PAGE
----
* Favours dip in output as manufacturers complete jet revamp
* Re-engined A320neo, 737 MAX make sense at $65 oil or above
* Sees smooth transition if output remains under control
By Tim Hepher
PARIS, Feb 25 Leasing company Avolon urged
Airbus and Boeing Co on Monday to show restraint in
production in coming years to avoid upsetting a crucial balance
in the market for their most popular models.
Challenging plans by the world's dominant planemakers to
maintain record production as Asia powers up transport growth in
emerging markets, Dublin-based Avolon also urged them to lower
output temporarily as they introduce newer fuel-saving versions.
Airbus, a unit of EADS, and Boeing have seen strong
demand for single-aisle medium-haul planes as airlines update
fleets or plan for growth, especially in emerging markets, and
plan to produce 42 such jets a month each by mid-2014. Airbus is
already at that level.
The two manufacturers have notched up particularly strong
sales of fuel-saving versions of those jets due to enter service
from the middle of the decade.
Airbus plans to deliver its first A320neo in 2015 and
Boeing's revamped 737 MAX is due in 2017.
"As we approach a period of transition into the new
aircraft, which coincidentally is about the same as the next
cycle downturn, there are a number of reasons to slow the rate
slightly," said Dick Forsberg, Avolon's head of strategy.
One reason is the normal impact of a downswing in what
remains a cyclical industry - even though Airbus has argued that
delivery peaks and troughs are far less marked than they used to
Another is to leave manufacturers "head room" to allow for
glitches and ease pressure on the supply chain as assembly lines
switch to the new versions, equipped with the latest engines.
"It makes no sense to keep going at 42 (a month) come what
may," Forsberg said.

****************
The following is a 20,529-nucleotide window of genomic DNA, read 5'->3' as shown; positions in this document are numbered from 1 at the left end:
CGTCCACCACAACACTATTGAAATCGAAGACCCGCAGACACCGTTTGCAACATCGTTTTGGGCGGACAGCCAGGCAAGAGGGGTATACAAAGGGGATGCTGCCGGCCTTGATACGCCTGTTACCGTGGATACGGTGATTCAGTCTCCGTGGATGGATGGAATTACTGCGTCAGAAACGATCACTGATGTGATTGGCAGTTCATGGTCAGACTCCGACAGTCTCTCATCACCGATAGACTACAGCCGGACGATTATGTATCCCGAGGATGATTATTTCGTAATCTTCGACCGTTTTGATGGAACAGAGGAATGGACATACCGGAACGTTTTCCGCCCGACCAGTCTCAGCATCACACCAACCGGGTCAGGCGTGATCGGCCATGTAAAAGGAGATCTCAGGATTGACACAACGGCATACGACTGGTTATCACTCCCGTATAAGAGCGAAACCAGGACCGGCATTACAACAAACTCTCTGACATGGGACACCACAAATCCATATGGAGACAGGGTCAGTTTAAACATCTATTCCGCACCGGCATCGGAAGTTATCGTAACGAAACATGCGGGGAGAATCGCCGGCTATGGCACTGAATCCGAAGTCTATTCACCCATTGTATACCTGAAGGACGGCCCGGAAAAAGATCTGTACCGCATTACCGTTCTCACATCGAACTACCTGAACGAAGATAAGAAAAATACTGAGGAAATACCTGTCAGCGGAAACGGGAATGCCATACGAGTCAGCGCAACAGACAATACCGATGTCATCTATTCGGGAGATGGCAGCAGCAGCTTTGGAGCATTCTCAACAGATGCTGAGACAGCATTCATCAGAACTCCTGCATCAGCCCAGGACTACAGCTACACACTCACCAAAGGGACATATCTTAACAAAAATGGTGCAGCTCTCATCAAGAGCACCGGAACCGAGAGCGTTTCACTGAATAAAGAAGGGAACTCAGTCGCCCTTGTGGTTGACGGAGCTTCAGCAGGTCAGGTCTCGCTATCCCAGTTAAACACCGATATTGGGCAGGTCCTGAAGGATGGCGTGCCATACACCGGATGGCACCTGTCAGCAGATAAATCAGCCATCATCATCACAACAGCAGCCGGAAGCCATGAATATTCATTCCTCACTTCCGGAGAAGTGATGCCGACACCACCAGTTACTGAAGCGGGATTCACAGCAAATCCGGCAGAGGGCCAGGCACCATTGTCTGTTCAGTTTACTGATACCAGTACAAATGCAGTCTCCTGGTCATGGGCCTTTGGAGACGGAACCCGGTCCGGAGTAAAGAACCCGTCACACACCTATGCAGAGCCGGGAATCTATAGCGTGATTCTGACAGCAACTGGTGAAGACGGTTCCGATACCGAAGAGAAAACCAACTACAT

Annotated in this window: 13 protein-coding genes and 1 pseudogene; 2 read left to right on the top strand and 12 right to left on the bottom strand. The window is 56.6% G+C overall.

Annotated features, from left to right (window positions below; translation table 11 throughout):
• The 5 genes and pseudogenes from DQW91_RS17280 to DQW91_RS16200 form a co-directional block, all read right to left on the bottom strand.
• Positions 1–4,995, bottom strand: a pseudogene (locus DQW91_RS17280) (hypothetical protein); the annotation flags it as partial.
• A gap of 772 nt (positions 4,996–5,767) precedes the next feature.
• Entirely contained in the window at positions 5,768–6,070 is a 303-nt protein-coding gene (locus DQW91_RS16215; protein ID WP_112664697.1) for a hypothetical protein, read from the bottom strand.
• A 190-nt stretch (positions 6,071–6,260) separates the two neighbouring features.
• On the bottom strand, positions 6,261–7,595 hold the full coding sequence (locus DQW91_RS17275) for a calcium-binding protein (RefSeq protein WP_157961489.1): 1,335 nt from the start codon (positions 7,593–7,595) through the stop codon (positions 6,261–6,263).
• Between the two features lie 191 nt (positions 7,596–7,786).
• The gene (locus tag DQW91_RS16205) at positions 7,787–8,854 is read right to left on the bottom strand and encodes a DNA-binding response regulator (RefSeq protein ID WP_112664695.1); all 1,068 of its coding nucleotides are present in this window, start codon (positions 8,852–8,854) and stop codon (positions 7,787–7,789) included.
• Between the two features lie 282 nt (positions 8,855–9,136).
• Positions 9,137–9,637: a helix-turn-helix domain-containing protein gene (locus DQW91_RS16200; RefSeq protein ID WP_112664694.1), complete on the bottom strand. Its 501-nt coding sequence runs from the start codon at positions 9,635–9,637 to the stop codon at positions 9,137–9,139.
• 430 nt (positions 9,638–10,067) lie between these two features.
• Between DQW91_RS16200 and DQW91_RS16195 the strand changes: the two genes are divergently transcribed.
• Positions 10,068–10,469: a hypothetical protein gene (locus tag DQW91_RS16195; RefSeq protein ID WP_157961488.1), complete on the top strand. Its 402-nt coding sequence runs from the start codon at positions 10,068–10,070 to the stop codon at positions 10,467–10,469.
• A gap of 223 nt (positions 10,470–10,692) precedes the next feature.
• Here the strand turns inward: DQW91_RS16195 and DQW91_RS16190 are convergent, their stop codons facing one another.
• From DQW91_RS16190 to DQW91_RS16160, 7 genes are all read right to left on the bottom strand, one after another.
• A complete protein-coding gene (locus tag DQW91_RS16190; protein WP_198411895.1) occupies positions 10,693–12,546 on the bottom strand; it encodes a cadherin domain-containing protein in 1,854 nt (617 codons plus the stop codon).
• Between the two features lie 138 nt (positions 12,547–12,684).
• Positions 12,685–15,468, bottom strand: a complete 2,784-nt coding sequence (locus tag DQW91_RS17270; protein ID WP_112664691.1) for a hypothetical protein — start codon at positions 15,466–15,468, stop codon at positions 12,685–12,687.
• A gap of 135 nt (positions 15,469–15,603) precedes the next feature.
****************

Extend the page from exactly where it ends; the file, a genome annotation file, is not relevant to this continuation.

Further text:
Neither manufacturer, fierce rivals in a market for such
jets estimated at $2 trillion over 20 years, has given any sign
it is willing to give up any deliveries as they battle to
maintain a roughly equal share of the largest market segment.
However, there has been less talk of driving production to
even higher levels amid growing worries about the supply chain.
John Higgins, president and chief commercial officer of
Avolon, said concerns about overproduction had eased in the past
12 months. Last year saw heated rhetoric over plane sales.
"Sanity and economics have prevailed," he told reporters on
a conference call, adding that after a bout of matching
production forecasts both firms were appearing more pragmatic.
The introduction of fuel-efficient models, led by Airbus in
late 2010 and then Boeing almost a year later, has triggered
intense transatlantic competition.
Their arrival raised concerns among investors that the value
of existing A320 and Boeing 737 models would dwindle as airlines
switch to the new types. But Avolon said it would take more than
eight years for the new types to build a "critical mass" in
However, in a detailed report on the transition between old
and new models, seen as one of the key aerospace industry events
this decade affecting airlines and parts suppliers worldwide,
Avolon said planemakers should keep a lid on production.
"Continued discipline on the part of the (manufacturers)
with respect to production rates is a critical factor in
maintaining the supply and demand balance," the report said.
Airbus, which last year suspended plans to increase
single-aisle output to 44 a month because of pressures on its
suppliers, dismissed a French newsletter report on Monday that
it was now considering increasing production to 46 a month.
Airbus executives have said higher output will be needed as
passenger traffic rises but is not an immediate priority.
The European company, a subsidiary of European aerospace
group EADS, increased production of A320-family aircraft to 42 a
month from its French and German assembly plants in October.
Boeing currently produces 35 737s a month at its Renton
plant near Seattle. It plans to step up to 38 in the second
quarter and 42 in the first half of next year, a spokesman said.
The business cases for the two revamped models of
best-selling jets depend on savings of some 15 percent in fuel
consumption, though each side claims to outperform the other.
Avolon, which recently placed orders for both types that it
plans to rent to airlines, said the performance would not be
known for sure until the aircraft entered service.
But it predicted the economics of the new planes would make
sense as long as oil prices stayed above $65 a barrel. The
current North Sea Brent level is around $114 a barrel.
Avolon is owned by a group of investors including private
equity firms Cinven, CVC Capital Partners and Oak Hill Capital
Partners as well as GIC, the investment arm of Singapore.